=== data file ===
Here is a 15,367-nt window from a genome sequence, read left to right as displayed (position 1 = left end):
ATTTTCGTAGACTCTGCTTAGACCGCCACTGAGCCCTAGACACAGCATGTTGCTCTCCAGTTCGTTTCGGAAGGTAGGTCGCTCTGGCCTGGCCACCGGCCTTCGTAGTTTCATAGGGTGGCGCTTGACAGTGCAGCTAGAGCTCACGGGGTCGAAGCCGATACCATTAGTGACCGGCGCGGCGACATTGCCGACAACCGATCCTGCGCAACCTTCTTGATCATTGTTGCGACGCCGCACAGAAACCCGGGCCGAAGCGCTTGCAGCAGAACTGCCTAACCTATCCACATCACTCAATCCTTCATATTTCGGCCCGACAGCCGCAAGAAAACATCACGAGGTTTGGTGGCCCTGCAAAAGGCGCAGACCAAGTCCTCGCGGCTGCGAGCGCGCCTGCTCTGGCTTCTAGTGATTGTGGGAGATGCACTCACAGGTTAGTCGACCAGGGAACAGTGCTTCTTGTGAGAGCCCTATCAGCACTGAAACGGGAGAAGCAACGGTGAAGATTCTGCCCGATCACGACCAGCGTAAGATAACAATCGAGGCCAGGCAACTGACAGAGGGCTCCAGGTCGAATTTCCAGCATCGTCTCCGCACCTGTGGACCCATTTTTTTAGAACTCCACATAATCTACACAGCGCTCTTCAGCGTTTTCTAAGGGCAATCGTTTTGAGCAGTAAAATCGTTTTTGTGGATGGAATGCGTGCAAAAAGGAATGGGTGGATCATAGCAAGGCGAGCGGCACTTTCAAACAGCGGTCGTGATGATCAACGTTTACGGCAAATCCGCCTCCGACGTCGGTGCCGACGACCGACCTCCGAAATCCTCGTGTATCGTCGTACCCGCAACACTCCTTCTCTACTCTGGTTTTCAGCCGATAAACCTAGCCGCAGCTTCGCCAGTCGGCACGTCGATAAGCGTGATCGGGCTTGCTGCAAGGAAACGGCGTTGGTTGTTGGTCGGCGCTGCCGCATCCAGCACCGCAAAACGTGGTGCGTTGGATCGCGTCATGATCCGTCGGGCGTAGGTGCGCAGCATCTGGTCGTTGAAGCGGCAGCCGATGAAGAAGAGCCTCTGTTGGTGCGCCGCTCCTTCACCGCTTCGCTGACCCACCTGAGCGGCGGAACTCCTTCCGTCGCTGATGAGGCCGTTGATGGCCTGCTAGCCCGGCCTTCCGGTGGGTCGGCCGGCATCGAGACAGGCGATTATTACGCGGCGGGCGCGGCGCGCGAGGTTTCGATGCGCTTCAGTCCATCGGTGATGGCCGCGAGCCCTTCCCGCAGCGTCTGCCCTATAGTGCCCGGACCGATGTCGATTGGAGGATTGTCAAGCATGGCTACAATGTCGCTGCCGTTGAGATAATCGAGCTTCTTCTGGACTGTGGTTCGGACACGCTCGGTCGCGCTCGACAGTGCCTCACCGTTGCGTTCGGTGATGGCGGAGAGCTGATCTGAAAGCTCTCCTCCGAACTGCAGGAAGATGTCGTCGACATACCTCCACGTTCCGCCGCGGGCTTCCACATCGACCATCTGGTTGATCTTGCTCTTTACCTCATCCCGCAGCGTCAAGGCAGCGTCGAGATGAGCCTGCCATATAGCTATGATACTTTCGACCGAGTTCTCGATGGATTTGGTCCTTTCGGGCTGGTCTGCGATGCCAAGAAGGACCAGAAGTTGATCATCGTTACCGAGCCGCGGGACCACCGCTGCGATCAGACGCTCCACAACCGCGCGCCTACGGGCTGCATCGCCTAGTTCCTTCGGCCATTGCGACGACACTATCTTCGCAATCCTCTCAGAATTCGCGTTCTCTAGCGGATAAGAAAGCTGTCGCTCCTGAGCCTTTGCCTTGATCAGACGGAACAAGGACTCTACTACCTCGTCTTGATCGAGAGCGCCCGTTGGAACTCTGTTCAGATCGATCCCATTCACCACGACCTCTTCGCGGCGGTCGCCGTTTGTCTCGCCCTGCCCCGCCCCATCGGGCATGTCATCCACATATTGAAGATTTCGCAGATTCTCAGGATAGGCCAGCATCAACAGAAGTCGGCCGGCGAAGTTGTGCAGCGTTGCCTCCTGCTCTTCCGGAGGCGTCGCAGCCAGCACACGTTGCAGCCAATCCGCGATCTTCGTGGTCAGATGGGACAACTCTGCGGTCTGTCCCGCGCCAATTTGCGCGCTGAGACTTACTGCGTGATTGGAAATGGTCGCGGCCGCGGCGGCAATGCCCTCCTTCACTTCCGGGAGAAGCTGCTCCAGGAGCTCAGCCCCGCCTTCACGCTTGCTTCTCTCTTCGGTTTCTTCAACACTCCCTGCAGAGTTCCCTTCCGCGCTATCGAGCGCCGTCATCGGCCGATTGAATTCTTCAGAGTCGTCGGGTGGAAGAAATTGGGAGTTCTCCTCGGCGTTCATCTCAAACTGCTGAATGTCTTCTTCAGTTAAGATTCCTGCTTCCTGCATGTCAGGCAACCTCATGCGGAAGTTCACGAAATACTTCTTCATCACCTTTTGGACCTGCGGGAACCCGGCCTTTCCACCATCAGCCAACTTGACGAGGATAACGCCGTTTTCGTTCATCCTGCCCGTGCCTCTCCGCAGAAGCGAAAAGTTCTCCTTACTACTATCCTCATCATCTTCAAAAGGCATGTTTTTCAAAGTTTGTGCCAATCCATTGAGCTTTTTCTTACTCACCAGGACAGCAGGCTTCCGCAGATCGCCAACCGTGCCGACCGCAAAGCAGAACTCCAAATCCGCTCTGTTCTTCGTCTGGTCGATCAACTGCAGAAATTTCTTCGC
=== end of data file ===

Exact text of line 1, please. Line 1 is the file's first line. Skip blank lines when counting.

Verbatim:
Here is a 15,367-nt window from a genome sequence, read left to right as displayed (position 1 = left end):